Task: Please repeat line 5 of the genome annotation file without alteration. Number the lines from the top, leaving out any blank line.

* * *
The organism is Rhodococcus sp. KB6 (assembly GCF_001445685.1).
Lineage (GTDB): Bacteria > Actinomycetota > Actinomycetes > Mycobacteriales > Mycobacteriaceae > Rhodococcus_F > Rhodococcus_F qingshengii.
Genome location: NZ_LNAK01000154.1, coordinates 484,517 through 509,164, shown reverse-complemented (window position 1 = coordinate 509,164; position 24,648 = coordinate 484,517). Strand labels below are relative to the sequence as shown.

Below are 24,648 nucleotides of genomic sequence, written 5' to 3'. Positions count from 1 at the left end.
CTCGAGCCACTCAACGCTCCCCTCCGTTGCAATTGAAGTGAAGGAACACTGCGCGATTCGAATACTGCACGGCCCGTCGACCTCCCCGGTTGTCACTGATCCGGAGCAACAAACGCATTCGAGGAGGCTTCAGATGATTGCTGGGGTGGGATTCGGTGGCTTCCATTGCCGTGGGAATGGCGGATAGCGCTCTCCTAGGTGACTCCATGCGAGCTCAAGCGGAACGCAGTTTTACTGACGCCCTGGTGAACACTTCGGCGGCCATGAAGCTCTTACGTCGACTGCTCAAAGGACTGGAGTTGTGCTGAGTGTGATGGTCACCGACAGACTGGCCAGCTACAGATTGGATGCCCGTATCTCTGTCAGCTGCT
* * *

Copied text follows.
CTCGAGCCACTCAACGCTCCCCTCCGTTGCAATTGAAGTGAAGGAACACTGCGCGATTCGAATACTGCACGGCCCGTCGACCTCCCCGGTTGTCACTGATCCGGAGCAACAAACGCATTCGAGGAGGCTTCAGATGATTGCTGGGGTGGGATTCGGTGGCTTCCATTGCCGTGGGAATGGCGGATAGCGCTCTCCTAGGTGACTCCATGCGAGCTCAAGCGGAACGCAGTTTTACTGACGCCCTGGTGAACACTTCGGCGGCCATGAAGCTCTTACGTCGACTGCTCAAAGGACTGGAGTTGTGCTGAGTGTGATGGTCACCGACAGACTGGCCAGCTACAGATTGGATGCCCGTATCTCTGTCAGCTGCT